Record of press briefing by Foreign ministry’s spokesperson held on 27th March 2014

Islamabad, March 27, 2014 (PPI-OT):

Opening Remarks
One information to be shared: there were questions about the Pakistani crew of Morning Glory off the coast of Libya. As we already shared with you, they were released and brought to Tripoli. There were some investigations. Our Embassy has informed that the Libyan authorities have cleared them after investigations and that, they should be coming back to Pakistan today or tomorrow depending on the availability of flights.

The issue here was that Libya had complained that some vessels, registered in the names of various countries, were taking Libyan oil illegally. Apparently, that was the case with regard to this vessel as well.

After investigations, the Libyan authorities concluded that the Pakistani captain and the crew, which included five Pakistani crew members, six Indians, some Sri Lankans and other nationals, were all cleared. They should all be heading back home.

This happened on the 17th of March; on the 19th, the UN Security Council adopted a resolution under which illegal acquisition of Libyan oil has become an international crime. Using this forum, I would like to request Pakistanis who are working on such vessels abroad to be very careful.

They must work only with authentic, well established companies so that they are not caught in a situation like this. We hope this message will go out to all Pakistanis that they would join any merchant ships after due diligence.

Now the floor is open for Questions

Prime Minister Nawaz Sharif has asked that Pakistan must be included in the Nuclear Suppliers Group. What are the chances and what would be the benefits if Pakistan is granted membership?

Secondly, for quite some time now we have seen that tensions are rising between Pakistan and Iran. President Rouhani has also reportedly called Prime Minister Nawaz Sharif on the reported killing of one of the Iranian Guards that were abducted last month. Your comments?

About the NSG, as it has been said repeatedly, we have a long standing engagement with the Nuclear Suppliers Group. We had meetings in Islamabad as well. We have sought access to nuclear technology to meet our energy requirements and for use in the medical and agricultural fields.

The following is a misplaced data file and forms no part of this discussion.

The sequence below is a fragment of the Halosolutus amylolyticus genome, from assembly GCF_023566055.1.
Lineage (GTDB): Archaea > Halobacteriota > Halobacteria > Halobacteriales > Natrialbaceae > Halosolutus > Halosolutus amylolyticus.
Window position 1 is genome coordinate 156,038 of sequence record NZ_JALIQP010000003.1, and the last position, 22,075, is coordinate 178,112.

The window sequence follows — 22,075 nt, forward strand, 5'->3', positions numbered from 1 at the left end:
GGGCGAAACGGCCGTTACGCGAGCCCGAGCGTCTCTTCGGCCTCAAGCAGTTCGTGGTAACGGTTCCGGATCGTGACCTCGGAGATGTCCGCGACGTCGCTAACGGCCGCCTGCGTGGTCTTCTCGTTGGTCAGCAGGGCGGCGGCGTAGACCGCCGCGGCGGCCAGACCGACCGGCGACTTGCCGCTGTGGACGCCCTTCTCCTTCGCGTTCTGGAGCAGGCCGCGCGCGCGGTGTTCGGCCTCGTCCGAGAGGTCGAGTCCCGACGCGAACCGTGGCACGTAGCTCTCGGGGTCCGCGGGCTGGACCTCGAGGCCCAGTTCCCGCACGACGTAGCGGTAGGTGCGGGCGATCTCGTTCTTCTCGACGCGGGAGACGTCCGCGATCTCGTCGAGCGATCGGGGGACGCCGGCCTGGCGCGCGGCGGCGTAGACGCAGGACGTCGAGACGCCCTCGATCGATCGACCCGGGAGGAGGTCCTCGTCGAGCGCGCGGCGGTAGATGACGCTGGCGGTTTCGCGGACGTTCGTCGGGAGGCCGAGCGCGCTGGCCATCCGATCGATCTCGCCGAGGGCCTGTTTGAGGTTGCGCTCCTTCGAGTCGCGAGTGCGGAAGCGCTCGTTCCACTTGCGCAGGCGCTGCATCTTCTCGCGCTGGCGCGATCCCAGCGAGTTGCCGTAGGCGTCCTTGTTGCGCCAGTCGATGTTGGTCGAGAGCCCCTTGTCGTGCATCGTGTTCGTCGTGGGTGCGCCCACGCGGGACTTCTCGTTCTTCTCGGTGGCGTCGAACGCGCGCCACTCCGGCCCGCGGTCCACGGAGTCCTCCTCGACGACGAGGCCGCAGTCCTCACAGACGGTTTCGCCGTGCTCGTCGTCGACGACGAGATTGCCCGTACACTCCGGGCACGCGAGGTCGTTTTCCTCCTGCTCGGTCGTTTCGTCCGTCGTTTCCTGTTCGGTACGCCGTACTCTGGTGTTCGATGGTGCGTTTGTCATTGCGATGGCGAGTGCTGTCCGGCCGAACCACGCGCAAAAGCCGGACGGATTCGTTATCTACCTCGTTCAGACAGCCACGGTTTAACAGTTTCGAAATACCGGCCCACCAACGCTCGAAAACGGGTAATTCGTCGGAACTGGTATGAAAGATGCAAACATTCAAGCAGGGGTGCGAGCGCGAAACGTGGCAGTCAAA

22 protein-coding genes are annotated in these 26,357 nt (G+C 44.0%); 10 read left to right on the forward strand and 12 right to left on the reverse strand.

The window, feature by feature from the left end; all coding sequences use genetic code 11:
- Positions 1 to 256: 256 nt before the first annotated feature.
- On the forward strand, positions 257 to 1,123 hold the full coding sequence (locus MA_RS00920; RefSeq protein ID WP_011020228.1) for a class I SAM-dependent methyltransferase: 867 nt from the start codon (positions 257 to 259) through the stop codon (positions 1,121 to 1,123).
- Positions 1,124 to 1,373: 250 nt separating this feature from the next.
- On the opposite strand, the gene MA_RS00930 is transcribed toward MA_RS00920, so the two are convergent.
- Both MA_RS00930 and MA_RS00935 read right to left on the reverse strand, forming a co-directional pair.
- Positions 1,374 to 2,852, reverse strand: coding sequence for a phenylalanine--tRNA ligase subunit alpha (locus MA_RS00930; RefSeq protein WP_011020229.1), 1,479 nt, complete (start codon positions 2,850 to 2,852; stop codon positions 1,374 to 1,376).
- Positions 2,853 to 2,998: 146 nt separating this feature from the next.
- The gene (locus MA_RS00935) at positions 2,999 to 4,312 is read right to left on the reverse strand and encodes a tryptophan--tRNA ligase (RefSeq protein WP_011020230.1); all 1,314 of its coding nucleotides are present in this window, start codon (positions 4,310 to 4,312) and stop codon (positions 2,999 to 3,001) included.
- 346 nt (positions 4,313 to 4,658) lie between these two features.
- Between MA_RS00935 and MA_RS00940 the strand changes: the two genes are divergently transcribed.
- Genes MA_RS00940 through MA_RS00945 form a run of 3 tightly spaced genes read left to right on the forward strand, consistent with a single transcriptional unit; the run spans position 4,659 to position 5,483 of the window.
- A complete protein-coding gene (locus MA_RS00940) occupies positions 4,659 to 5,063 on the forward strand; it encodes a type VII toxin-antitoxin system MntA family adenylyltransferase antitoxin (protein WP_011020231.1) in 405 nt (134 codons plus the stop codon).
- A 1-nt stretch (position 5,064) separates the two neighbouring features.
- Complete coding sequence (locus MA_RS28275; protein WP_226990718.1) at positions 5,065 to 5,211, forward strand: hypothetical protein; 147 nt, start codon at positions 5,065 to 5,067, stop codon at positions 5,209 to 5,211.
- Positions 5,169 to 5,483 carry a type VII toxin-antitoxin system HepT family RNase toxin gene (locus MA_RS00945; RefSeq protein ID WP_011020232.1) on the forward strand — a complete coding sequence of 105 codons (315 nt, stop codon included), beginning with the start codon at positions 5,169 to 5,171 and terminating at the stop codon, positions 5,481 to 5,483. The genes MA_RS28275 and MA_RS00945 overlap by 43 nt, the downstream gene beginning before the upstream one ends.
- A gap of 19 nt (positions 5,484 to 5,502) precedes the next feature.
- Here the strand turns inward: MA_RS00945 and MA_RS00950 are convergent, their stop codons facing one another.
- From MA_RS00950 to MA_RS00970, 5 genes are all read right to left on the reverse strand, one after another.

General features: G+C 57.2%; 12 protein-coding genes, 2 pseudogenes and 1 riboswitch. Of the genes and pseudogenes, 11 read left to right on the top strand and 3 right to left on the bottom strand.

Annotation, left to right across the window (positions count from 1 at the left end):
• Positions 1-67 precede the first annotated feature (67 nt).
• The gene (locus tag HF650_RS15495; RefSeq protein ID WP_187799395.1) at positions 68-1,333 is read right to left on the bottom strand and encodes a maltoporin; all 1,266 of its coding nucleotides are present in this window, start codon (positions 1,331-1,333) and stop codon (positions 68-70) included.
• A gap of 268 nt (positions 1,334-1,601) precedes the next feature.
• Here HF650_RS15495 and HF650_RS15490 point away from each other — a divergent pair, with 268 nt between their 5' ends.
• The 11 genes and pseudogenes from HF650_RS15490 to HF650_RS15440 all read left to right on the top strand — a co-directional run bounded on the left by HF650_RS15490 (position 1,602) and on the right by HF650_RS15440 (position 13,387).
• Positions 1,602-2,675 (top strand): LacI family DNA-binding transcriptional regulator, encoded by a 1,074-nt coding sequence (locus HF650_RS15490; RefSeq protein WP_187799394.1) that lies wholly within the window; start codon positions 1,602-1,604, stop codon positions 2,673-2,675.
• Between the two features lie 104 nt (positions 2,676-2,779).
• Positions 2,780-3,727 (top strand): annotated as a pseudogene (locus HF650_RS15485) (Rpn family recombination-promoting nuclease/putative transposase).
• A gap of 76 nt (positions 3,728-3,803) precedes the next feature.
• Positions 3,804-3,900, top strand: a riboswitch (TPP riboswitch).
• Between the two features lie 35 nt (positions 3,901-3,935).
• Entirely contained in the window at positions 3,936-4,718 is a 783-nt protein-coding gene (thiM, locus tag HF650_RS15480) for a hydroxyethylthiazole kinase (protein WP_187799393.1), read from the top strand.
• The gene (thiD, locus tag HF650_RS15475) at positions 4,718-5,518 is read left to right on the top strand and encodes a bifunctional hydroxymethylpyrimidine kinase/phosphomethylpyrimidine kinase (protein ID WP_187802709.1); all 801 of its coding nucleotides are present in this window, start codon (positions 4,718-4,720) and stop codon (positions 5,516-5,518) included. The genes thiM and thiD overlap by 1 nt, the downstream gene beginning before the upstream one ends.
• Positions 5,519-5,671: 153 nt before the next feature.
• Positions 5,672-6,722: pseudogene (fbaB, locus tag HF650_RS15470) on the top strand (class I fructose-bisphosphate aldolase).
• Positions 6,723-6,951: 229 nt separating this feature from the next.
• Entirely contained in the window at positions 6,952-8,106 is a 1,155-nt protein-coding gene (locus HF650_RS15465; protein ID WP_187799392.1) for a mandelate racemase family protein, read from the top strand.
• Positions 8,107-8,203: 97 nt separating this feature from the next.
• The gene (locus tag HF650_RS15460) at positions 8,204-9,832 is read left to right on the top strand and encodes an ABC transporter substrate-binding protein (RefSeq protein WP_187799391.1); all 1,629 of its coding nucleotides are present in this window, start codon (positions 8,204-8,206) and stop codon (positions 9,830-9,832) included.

We, on our own, adhere to the guidelines that NSG issues from time to time. You would have seen that during his interventions at the Nuclear Security Summit, the Prime Minister made a very strong pitch for Pakistan’s case to access on non-discriminatory basis.

We have long held this view that selective approach undermines the credibility of all these arrangements. We are interested and we feel that we qualify for inclusion. Not only that we adhere to the criteria but also, at this summit, Pakistan’s credentials as a responsible nuclear state have been acknowledged. There are already voices that are suggesting that it is unrealistic to keep Pakistan outside the NSG. We hope that we will be able to convince the Nuclear Suppliers Group in this regard.

As for your second question, we have kept you informed of all the developments. We shared with you that after the five Iranian Border Guards disappeared 10 or 15 kilometers inside Iranian territory in Sistan-Balochistan province, Iran approached Pakistan to help them in locating where they were taken.

An organization Jaish-ul-Adl, hitherto unknown, claimed responsibility for kidnapping them. We asked the government of Iran to provide us information. Subsequently, Pakistan-Iran Border Commission which was scheduled to be held end of February, met. The two sides decided to establish a committee to look into this matter.

The members of the Commission also went to the site from where the guards were supposedly kidnapped. They looked at the site for clues. Our authorities combed the entire area. It has been done repeatedly, yet there were no signs indicating that the missing guards were brought to Pakistan. This is where the situation is.